Evaluation is an essential activity to ensure that all policies, programmes and projects are regularly reviewed to ensure that they are having the maximum possible impact against 10X objectives, are providing value for money, and that lessons are learned for future delivery.

This page sets out the Department for the Economy’s evaluation requirements. 

Types of evaluation

Policy evaluation

Policy evaluation is an important part of the policy development process and requires policy makers to investigate the effectiveness of policies in terms of their impact, to consider what worked and why, and to identify learning for future interventions. 

Programme evaluation

Programme evaluation aims to either assess, at an aggregate level, the impact of projects undertaken within the identified programme, or the impact of a funding programme.

Project evaluation

At a project level, evaluation is undertaken to assess the outturns from a project, to assess if value for money was delivered and to identify lessons learned.

DfE requirements

Policy/programme level evaluation

DfE is currently developing a rolling programme of policy and programme evaluation. Further details on this will be provided when available.

Project level evaluation

DfE requires that post project evaluations (PPE) must be completed for all business cases with expenditure of £5,000 and above.

The only exception to this is that a PPE must be undertaken for all external consultancy projects, regardless of value.

Post project evaluation is concerned with assessing whether or not objectives were met and whether the project represented value for money. It is effectively an ex-post review of your project business case. 

All PPEs must be completed in line with the requirements of the Better Business Cases NI Supplementary Evaluation Guidance - DoF website


The following PPE templates have been made available for use in DfE:

A separate template has been provided to assist with the evaluation of externally provided professional services (including external/internal consultancy, staff substitution, managed services and research assignments).  This template should be used if your expenditure was appraised using the corresponding professional services business case template:

While evaluations will all seek to address the same basic questions, evaluators should ensure that the principle of proportionate effort is applied.

If you need further advice on which template you should use, please contact the economists noted at the bottom of the page.

Evaluation sign-off

The sign-off for evaluations should correspond to their associated appraisal. This means that the sign-off corresponds to the delegated limits for economic appraisals (EA) up to £1m. Above this amount, the sign-off should be done by a Grade 3, as illustrated below.

Proposed level of expenditure

Level of approval required

0 to £0.25m


>£0.25m to £1m


>£1m or external consultancy

Grade 3

PPE completion and submission to DoF

If your project expenditure was approved by DoF, the related PPE must be completed by the date stipulated in your DoF approval letter. Accountability and Casework Branch (ACB) undertakes monthly reporting and engagement with all business areas that have PPEs that are due for completion in the coming 3 months, or which are already overdue. Through this process, ACB will either advise DoF that your PPE has been completed by the required date or will facilitate an extension request when this is required.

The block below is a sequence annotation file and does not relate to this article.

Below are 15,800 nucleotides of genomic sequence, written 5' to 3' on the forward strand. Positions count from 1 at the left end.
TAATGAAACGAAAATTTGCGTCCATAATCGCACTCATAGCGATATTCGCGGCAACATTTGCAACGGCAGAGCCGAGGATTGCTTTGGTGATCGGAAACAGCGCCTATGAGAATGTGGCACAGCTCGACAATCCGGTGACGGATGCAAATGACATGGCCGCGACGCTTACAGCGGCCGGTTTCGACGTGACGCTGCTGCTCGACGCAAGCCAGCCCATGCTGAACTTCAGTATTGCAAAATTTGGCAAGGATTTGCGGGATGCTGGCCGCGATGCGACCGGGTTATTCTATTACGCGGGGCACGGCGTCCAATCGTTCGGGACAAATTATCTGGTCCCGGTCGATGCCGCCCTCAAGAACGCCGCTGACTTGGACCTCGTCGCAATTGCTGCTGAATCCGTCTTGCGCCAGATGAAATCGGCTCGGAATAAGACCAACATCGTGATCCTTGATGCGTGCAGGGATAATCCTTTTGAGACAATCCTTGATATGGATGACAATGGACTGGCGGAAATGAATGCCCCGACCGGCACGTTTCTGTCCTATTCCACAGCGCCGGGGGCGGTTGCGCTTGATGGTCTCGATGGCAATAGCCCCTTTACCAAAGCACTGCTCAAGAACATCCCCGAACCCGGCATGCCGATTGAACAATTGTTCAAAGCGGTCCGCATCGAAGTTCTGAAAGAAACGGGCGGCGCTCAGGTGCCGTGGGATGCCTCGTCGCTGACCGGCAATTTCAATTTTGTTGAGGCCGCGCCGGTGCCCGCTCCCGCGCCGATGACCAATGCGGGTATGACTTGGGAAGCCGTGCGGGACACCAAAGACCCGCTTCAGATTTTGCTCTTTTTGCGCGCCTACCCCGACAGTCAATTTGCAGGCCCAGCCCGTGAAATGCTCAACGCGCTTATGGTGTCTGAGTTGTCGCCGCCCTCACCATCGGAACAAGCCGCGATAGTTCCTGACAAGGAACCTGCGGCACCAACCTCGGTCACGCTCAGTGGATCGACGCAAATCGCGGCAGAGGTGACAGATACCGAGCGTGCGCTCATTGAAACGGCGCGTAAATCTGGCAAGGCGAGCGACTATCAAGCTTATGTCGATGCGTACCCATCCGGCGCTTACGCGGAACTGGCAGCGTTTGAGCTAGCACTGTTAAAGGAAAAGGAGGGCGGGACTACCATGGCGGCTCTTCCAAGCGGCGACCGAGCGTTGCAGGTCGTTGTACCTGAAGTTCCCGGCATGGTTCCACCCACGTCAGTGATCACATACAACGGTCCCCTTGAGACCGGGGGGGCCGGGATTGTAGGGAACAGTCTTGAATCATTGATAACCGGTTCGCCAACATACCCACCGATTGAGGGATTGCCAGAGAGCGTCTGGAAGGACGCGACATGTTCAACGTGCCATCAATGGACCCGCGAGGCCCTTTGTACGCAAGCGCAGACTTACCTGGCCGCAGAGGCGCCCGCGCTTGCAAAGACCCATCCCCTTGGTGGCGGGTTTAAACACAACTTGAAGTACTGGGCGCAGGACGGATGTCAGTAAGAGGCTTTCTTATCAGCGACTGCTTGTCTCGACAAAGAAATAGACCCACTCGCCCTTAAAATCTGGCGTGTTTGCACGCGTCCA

In some circumstances when project expenditure has been approved by DoF, DoF will also request sight of the completed PPE – where this is the case, this requirement will be specified in your DoF approval letter. In these circumstances, ACB will engage with you directly, and will make the PPE submission to DoF on your behalf. However, before sending a completed PPE to DoF, you will need to have it quality assured by departmental economists, before seeking G3 sign-off.  If you require an economist review of a completed PPE, please submit your PPE to businesscases@economy-ni.gov.uk and allow up to one month for review.

Sharing of lessons learned

Lessons learned is a fundamental part of effective programme and project management. Lessons (both positive and negative) should be collected, recorded, written up and communicated as part of the formal closure process. The failure to learn lessons from previous experience is a constant feature of audit and of Public Accounts Committee (PAC) Reports and is a characteristic of many unsuccessful public sector programmes and projects.

The purpose of recording and sharing lessons learned includes:

  • avoiding making the same mistakes as others
  • improving on current delivery standards by adopting proven good practice
  • responding to changes in the programme and project management environment including new government priorities, initiatives and strategies
  • contributing to organisational growth and maturity by effecting long term improvements in the way an organisation embeds and shares programme and project management best practice.


Specific guidance on programme and project management lessons learned and post programme or project review can be found on the DoF website:

Lessons learned information is recorded in each PPE template. If the lessons learned are of relevance to other areas of the department, or potentially to other NICS departments, then business areas are required to share these lessons following the instructions in the templates.

Partner organisations should ensure that lessons learned information that is to be shared is forwarded to their partner team which can add the information onto the central departmental record.

Relevant contacts

DfE economists


Accountability and Casework Branch


CPP30 (Lessons Learned)


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